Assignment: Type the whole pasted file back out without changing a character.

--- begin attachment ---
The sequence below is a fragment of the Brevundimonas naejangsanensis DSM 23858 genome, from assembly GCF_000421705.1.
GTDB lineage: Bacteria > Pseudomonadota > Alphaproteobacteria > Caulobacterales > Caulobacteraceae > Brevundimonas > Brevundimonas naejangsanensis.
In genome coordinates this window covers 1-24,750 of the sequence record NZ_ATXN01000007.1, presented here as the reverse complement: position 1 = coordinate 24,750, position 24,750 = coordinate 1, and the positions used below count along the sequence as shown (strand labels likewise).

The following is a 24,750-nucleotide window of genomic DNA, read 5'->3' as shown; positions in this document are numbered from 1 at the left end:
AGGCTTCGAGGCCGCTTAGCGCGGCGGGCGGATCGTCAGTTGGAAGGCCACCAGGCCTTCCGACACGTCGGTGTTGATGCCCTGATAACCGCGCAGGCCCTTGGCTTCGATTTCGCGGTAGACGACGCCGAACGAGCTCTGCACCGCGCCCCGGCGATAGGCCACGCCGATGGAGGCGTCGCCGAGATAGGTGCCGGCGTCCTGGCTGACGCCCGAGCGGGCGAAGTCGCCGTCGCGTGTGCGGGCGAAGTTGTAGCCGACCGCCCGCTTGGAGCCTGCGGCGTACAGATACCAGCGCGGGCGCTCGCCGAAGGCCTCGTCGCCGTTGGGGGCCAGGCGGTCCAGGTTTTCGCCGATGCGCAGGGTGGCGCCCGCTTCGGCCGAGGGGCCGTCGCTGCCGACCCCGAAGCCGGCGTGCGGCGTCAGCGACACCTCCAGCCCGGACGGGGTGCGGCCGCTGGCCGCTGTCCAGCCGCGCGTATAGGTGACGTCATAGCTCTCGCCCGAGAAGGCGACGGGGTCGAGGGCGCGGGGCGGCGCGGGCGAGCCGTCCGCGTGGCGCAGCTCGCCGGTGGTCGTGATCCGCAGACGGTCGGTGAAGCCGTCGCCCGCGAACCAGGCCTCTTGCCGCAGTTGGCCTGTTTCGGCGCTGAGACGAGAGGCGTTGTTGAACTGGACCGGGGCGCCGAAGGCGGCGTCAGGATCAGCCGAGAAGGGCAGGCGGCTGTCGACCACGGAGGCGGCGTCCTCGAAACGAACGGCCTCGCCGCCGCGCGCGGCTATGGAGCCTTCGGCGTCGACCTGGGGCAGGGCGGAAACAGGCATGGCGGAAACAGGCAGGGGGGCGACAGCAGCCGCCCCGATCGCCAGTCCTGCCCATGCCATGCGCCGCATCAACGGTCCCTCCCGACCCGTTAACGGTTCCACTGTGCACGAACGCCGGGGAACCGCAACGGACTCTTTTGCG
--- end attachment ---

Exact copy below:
The sequence below is a fragment of the Brevundimonas naejangsanensis DSM 23858 genome, from assembly GCF_000421705.1.
GTDB lineage: Bacteria > Pseudomonadota > Alphaproteobacteria > Caulobacterales > Caulobacteraceae > Brevundimonas > Brevundimonas naejangsanensis.
In genome coordinates this window covers 1-24,750 of the sequence record NZ_ATXN01000007.1, presented here as the reverse complement: position 1 = coordinate 24,750, position 24,750 = coordinate 1, and the positions used below count along the sequence as shown (strand labels likewise).

The following is a 24,750-nucleotide window of genomic DNA, read 5'->3' as shown; positions in this document are numbered from 1 at the left end:
AGGCTTCGAGGCCGCTTAGCGCGGCGGGCGGATCGTCAGTTGGAAGGCCACCAGGCCTTCCGACACGTCGGTGTTGATGCCCTGATAACCGCGCAGGCCCTTGGCTTCGATTTCGCGGTAGACGACGCCGAACGAGCTCTGCACCGCGCCCCGGCGATAGGCCACGCCGATGGAGGCGTCGCCGAGATAGGTGCCGGCGTCCTGGCTGACGCCCGAGCGGGCGAAGTCGCCGTCGCGTGTGCGGGCGAAGTTGTAGCCGACCGCCCGCTTGGAGCCTGCGGCGTACAGATACCAGCGCGGGCGCTCGCCGAAGGCCTCGTCGCCGTTGGGGGCCAGGCGGTCCAGGTTTTCGCCGATGCGCAGGGTGGCGCCCGCTTCGGCCGAGGGGCCGTCGCTGCCGACCCCGAAGCCGGCGTGCGGCGTCAGCGACACCTCCAGCCCGGACGGGGTGCGGCCGCTGGCCGCTGTCCAGCCGCGCGTATAGGTGACGTCATAGCTCTCGCCCGAGAAGGCGACGGGGTCGAGGGCGCGGGGCGGCGCGGGCGAGCCGTCCGCGTGGCGCAGCTCGCCGGTGGTCGTGATCCGCAGACGGTCGGTGAAGCCGTCGCCCGCGAACCAGGCCTCTTGCCGCAGTTGGCCTGTTTCGGCGCTGAGACGAGAGGCGTTGTTGAACTGGACCGGGGCGCCGAAGGCGGCGTCAGGATCAGCCGAGAAGGGCAGGCGGCTGTCGACCACGGAGGCGGCGTCCTCGAAACGAACGGCCTCGCCGCCGCGCGCGGCTATGGAGCCTTCGGCGTCGACCTGGGGCAGGGCGGAAACAGGCATGGCGGAAACAGGCAGGGGGGCGACAGCAGCCGCCCCGATCGCCAGTCCTGCCCATGCCATGCGCCGCATCAACGGTCCCTCCCGACCCGTTAACGGTTCCACTGTGCACGAACGCCGGGGAACCGCAACGGACTCTTTTGCG